FOLLOWING A MAJOR funding arrangement with the European Investment Bank (EIB), Irish biotech outfit Nuritas is planning to open new satellite offices in the US and Cambridge.
Founded in 2012 by Dr Nora Khaldi, Nuritas specialises in researching the core components of food and wants to isolate active ingredients, such as peptides, that could potentially help improve human health.
Prior to recent funding deals, Nuritas secured seed investment from U2’s Bono and The Edge, while Salesforce’s billionaire founder, Marc Benioff, has also backed the company.
The latest €30 million finance deal with the EIB has been sealed after a busy 18 months for the firm, during which it moved office, launched a major product and also banked €16 million from a series A round of investment.
Between the two finance deals, Nuritas has been put under intense scrutiny by investors who want to make sure they’re backing the right horse, Nutrias chief finance officer Greg Stafford told Fora.
“I think we’ve been due diligenced to death over the last 18 months. An organisation (the EIB) of that prestige and reputation doesn’t commit facilities like this that easily,” he said
“You have to go through a number of very extensive diligence procedures across your whole company from tech, science, governance, everything. They really turn the house upside down.”
Stafford said the EIB finance will be provided to the firm over a long-term arrangement based on Nuritas hitting key milestones.
He added the EIB deal and series A round has left Nuritas “well-financed” to carry out a number of research projects but also to expand its operations overseas.
The firm just relocated its headquarters to a new four-storey block in Dublin city centre, located beside the Lord Mayor’s Mansion House, in September.
Stafford said Nuritas, which has 50 staff, also has two other bases it wants to get off the ground in the coming months.
“We are based in Dublin city centre and have capacity to grow to about 150 people here. It will always be our HQ,” he said.
“What we have done is set up in the UK as well. We have an office in the Bradfield Centre in Cambridge to attract some specific talent over there. We’ve only got a handful of employees and it’s specifically looking at drug development type skills at present.”
Nuritas is also working on the launch of a new US entity on the east coast, according to Stafford.
“We will be looking at setting up an office there in the coming months. Obviously we need to be where our customers are and our customers are based in North America. We need to be close to them.”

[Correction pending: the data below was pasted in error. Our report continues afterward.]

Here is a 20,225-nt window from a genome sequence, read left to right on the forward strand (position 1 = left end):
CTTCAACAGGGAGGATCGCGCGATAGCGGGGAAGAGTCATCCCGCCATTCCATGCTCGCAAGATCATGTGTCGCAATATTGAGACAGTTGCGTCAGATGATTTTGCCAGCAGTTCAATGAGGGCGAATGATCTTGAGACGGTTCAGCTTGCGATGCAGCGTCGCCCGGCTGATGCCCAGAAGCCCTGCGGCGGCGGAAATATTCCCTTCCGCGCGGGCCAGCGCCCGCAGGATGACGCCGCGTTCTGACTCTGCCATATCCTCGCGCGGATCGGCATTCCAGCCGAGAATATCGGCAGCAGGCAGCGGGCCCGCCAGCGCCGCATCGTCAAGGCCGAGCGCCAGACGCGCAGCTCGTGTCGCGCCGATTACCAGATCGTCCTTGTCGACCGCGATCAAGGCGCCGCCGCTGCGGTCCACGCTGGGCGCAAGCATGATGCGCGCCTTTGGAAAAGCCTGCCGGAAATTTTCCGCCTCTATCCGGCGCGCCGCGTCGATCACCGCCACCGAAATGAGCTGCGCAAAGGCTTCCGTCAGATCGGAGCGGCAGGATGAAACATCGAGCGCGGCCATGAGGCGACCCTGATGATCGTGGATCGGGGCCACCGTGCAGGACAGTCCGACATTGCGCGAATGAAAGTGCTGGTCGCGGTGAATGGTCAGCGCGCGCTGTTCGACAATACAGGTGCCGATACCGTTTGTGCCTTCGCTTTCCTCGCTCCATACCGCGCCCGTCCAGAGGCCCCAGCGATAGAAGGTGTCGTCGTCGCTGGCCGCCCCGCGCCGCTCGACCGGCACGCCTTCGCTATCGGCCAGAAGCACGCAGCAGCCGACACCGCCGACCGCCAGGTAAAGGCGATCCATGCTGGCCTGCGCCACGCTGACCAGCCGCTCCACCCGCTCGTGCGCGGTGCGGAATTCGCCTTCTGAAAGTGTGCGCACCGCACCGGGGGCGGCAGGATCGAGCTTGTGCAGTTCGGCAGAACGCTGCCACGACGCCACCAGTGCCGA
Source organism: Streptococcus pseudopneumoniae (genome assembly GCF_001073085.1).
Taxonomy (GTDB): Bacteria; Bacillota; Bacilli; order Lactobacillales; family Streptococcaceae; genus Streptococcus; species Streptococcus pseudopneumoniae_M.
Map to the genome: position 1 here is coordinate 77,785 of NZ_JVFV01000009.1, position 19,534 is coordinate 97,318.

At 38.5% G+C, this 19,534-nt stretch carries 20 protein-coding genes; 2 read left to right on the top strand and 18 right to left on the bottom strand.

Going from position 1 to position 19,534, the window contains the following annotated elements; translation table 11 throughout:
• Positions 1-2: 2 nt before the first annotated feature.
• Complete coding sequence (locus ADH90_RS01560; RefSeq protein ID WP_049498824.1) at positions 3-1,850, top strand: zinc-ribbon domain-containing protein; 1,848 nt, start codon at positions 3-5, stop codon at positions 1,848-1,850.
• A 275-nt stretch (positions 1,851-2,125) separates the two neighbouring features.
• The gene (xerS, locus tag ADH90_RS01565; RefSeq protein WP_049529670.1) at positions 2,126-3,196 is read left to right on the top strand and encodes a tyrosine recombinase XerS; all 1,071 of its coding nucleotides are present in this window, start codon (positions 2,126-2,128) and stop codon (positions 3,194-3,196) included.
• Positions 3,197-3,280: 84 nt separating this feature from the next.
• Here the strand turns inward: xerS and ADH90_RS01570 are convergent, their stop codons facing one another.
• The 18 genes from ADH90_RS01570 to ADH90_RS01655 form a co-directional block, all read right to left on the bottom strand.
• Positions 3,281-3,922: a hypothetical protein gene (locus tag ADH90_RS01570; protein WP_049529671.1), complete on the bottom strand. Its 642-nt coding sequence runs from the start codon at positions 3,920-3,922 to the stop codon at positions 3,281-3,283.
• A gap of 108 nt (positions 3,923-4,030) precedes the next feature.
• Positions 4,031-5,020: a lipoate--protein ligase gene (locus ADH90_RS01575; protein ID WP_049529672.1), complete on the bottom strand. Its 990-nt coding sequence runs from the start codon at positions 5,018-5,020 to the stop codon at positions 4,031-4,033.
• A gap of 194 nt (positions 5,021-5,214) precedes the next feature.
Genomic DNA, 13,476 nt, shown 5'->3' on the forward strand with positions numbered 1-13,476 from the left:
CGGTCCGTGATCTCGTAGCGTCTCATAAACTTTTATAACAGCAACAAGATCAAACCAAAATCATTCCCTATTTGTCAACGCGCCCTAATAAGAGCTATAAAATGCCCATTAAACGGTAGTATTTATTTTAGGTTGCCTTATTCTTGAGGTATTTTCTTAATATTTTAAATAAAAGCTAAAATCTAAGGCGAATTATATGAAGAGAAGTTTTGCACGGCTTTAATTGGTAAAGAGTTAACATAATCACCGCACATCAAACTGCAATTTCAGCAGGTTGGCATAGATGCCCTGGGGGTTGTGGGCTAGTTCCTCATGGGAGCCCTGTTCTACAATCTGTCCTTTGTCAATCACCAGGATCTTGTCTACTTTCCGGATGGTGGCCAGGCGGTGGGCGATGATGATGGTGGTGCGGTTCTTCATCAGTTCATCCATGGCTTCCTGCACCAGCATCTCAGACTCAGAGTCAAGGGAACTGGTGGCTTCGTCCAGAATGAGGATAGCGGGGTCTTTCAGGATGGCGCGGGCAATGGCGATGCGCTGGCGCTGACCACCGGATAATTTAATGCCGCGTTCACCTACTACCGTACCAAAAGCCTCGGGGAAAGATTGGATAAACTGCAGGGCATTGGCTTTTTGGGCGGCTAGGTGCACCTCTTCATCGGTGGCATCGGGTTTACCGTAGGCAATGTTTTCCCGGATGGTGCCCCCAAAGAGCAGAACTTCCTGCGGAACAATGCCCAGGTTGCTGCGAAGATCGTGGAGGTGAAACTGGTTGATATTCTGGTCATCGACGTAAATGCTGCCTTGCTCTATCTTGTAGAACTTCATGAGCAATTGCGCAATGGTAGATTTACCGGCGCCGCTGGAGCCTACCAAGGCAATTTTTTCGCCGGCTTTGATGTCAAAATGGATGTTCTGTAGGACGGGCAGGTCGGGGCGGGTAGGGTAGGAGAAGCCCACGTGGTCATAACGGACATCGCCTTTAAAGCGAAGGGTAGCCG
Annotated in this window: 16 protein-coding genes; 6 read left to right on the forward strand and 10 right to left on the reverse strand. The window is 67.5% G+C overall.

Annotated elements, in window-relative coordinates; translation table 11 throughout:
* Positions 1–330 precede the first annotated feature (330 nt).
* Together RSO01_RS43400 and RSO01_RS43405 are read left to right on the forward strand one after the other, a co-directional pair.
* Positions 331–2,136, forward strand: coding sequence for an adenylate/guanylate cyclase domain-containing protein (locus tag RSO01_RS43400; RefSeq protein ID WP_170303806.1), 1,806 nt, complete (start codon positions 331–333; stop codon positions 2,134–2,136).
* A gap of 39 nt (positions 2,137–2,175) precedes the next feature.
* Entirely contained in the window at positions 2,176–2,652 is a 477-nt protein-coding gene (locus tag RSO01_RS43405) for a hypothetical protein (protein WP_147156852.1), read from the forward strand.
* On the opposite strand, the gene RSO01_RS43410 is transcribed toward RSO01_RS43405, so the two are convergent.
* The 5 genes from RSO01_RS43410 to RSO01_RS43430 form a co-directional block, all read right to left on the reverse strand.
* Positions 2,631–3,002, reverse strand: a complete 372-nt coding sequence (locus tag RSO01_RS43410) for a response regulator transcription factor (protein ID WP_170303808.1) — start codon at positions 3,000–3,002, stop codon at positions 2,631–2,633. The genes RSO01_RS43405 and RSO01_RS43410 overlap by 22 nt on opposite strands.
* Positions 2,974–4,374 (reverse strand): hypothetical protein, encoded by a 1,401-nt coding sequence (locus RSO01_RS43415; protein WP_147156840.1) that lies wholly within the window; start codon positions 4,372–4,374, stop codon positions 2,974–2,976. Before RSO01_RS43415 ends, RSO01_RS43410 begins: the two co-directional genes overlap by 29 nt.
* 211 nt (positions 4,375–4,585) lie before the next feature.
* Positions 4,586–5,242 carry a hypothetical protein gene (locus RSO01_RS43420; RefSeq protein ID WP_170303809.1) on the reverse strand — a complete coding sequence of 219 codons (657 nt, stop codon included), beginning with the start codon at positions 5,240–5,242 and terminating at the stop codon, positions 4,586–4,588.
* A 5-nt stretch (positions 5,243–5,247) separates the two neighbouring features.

He added that no firm recruitment targets have been set for the new offices because it will “depend on talent available and customer traction in those locations”.
Over the past 12 months, Nuritas has significantly improved its artificial intellegence (AI) system, according to Stafford. Compared to last year’s 40% hit rate, the AI platform can now predict with 65% accuracy what components of food could be used to improve human health.
The increased efficiency of Nuritas’s system has come during the same year it launched its first product. After a collaboration with BASF Human Nutrition, the Irish firm announced the discovery of ‘PeptAIde’ – a product that has anti-inflammatory bioactive peptides.
Nuritas has also linked up with Nestlé for a research project, but Stafford said the next big announcement would probably involve an in-house product.
“One we have in-house is a pre-diabetic treatment. We got Horizon 2020 funding from the EU for that and it is in live human trials across Europe,” he said.
“We are bringing over 60 people through human trials, taking our peptide and that will ultimately maintain their blood glucose level but prevent them going into a diabetic state. It’s a food-based product and it will be applicable in the function of food.”
Stafford didn’t comment on the financial performance of the firm, but said the company is focused on scaling at present, which will involve significant investment.
The latest set of accounts show Nuritas made a small profit of €71,000 last year, however the company is still sitting on accumulated losses of €2.1 million.
A lot of the commercial success of the business has been through business-to-business commercial link ups, but very few of these partnerships are announced due to confidentiality agreements.
Stafford said although partnering with firms like Nestlé and BASF has served the company well, Nuritas is open to exploring all commercial opportunities, which could include the release of Nuritas products on the shelves for consumers.
“We are a (business-to-business) player at present and one of the things we’re looking at is how we capture more of the value. As a company we are open to all avenues so we’ll never rule anything out.
“I won’t be able to say in the next few months there’s a Nuritas product coming down the track. But I’ll never say never to anything.”